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Planning Ahead for a Better Future

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Feb 11, 2021

January flew by, and in many ways felt like a reprisal of 2020. However, as we dig into our work for 2021, I wanted to share some of the most important elements of this year’s work plan, and why I feel optimistic about our region’s ability to emerge from the pandemic stronger and more equitable.

Workforce development and equity 

This year I will be co-chairing the Workforce Development and Equity Committee, along with my colleague Sam Cho. After establishing the Office of Equity, Diversity, and Inclusion, we now have greater capacity to understand and a toolkit to act upon inequities in and around the Port. I am also leading efforts on policy related to the use of biometrics, a review of our police department’s policies around use-of-force and accountability. 

Maritime High School

In spite of the pandemic, our project to build the region’s first high school dedicated to preparing students for the full range of careers in maritime is underway at full sail. Working closely with Highline Public Schools, we recruited the first class of freshman in January, and there are just a few spots remaining for some lucky students. The advisory board and leadership are focused on academic design and operations planning. Now my attention turns to engaging industry partners and other stakeholders to support the project with funds, expertise, and workplace learning.

Students learn about maritime education on a boat

Operating safely, building for the future

Last year I chaired the Aviation Committee and I am grateful that my colleagues have asked me to continue serving in that role. Seattle-Tacoma International Airport (SEA) accounts for nearly 70% of the economic activity of the Port and plays a major role in the lives of nearby residents. Hundreds of private employers operate on site at SEA, making our airport one of the largest job sites in the region. Millions of passengers depend upon our airport for safe access to global destinations. The airport, its restaurants, and retailers stay open because they are essential infrastructure and have been working hard to keep travelers and employees safe. Supporting safe and healthy operations at a major international airport through the latter half of the pandemic will dominate our 2021 workplan. Activity will return to SEA — there are better and busier days ahead. So we continue to plan for the long-term future of our airport and building safe, healthy, sustainable, and beautiful facilities that reduce crowding. Everyone deserves a safe and efficient experience at the airport, but we also intend to make it a fun and a memorable part of your journey.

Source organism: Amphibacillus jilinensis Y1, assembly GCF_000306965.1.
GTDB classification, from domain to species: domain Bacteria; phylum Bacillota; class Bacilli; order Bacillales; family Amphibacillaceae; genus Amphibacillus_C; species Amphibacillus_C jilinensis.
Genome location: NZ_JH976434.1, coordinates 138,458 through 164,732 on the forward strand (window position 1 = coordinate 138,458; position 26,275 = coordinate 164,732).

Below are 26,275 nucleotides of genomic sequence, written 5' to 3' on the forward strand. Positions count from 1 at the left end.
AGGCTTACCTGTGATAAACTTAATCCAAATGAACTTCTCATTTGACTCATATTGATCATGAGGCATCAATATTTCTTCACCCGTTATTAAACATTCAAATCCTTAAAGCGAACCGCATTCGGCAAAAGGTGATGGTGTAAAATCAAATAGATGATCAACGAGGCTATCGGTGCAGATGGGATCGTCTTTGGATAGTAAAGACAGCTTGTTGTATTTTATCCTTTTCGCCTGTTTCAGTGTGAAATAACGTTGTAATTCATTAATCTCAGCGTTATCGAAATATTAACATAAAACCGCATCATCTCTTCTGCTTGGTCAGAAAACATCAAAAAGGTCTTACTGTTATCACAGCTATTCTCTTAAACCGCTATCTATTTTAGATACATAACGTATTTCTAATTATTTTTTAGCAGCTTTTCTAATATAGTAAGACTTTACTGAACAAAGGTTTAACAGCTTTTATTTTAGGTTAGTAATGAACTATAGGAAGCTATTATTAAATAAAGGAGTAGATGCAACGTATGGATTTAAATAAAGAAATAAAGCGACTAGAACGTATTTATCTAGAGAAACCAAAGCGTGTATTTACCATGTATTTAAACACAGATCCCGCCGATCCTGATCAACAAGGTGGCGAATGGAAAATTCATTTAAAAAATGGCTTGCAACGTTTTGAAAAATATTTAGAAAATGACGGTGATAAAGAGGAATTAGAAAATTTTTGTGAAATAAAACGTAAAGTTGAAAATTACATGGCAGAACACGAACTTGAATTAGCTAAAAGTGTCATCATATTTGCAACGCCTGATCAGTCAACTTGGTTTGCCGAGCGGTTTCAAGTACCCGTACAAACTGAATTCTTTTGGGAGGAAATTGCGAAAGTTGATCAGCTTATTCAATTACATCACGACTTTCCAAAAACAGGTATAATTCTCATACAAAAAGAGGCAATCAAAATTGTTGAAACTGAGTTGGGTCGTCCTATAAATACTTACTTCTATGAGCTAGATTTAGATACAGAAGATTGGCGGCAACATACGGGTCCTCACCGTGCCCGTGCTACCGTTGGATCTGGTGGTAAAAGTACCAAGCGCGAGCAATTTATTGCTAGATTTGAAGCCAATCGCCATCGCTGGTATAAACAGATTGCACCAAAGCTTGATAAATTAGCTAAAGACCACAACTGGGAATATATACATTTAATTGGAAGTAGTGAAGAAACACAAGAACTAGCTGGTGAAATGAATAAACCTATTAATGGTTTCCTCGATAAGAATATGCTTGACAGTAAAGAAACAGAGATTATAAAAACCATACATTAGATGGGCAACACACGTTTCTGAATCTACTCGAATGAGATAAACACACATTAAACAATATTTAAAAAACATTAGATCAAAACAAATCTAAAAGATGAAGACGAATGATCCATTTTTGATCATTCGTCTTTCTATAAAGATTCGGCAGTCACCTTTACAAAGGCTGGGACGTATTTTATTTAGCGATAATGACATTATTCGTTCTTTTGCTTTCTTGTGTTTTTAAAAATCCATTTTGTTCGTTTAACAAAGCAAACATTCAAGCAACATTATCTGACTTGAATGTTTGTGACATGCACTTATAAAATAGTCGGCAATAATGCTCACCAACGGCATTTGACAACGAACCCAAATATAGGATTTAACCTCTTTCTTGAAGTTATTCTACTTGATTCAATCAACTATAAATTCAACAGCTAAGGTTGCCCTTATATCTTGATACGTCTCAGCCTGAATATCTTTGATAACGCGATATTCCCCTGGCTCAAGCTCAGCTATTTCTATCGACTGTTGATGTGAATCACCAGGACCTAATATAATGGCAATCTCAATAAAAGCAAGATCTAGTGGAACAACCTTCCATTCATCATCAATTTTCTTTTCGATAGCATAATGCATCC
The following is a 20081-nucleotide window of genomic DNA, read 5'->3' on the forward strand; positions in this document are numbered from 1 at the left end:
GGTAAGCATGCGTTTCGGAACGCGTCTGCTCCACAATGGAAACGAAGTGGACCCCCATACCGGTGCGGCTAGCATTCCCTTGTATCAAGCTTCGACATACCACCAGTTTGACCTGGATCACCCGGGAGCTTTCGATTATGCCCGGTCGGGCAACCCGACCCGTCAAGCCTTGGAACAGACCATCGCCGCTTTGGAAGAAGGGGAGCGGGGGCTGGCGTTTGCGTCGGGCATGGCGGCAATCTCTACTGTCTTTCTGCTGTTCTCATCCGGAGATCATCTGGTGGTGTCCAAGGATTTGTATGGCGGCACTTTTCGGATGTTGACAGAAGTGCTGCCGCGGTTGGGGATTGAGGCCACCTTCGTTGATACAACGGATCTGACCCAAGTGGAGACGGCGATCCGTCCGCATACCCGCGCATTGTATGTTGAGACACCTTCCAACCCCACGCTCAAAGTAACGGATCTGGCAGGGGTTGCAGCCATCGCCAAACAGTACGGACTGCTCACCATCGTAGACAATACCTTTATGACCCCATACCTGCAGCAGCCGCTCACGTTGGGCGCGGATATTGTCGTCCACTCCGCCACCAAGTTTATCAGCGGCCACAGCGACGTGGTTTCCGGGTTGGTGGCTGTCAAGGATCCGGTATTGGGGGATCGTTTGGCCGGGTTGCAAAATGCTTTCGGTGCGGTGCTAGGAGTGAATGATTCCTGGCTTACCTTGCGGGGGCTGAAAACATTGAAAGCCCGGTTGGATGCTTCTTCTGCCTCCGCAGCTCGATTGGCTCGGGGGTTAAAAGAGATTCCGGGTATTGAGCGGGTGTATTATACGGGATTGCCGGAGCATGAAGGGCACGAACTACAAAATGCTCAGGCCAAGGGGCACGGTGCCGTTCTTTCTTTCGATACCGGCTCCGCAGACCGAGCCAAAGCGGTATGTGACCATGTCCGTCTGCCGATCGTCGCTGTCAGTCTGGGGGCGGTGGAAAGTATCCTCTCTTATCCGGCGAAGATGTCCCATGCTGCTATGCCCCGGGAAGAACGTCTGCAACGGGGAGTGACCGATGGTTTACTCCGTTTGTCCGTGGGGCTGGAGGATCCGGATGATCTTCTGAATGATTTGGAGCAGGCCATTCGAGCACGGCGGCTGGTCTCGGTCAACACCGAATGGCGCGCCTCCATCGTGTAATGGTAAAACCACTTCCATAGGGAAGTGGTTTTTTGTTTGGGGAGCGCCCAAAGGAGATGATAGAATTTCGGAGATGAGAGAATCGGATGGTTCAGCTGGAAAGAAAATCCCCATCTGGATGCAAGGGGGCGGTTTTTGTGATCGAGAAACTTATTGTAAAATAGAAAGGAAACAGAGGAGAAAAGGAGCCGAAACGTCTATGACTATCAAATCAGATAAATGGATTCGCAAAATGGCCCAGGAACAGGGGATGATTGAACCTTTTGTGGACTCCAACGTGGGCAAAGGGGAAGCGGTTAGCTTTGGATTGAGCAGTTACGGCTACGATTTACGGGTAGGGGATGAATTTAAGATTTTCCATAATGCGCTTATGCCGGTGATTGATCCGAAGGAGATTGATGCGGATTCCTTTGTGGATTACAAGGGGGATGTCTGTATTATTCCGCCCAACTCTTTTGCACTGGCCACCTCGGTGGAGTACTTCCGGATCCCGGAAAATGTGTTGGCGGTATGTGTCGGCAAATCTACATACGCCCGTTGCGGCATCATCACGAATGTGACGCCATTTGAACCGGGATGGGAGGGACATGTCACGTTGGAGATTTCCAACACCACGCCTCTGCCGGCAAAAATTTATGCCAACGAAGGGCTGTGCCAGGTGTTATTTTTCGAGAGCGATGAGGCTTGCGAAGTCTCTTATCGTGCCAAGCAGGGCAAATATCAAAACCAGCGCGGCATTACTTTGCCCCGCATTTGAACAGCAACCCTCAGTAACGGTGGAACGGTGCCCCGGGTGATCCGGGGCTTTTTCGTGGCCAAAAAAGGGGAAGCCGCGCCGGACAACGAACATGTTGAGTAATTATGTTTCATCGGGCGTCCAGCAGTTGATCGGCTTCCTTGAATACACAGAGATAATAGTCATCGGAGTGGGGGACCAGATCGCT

SEA IAF Facility

Modernizing maritime 

The maritime industry is more than a century old in our region, but today we see an incredible renaissance through innovation and sustainability.  The Port launched its second wave of the Maritime Accelerator, a start-up business incubator designed to propel forward the next generation of maritime industry leaders. I am supporting the development of a Maritime Innovation Center at Fishermen’s Terminal, a facility that will bring together the most creative and passionate leaders working to establish our region as a global maritime leader.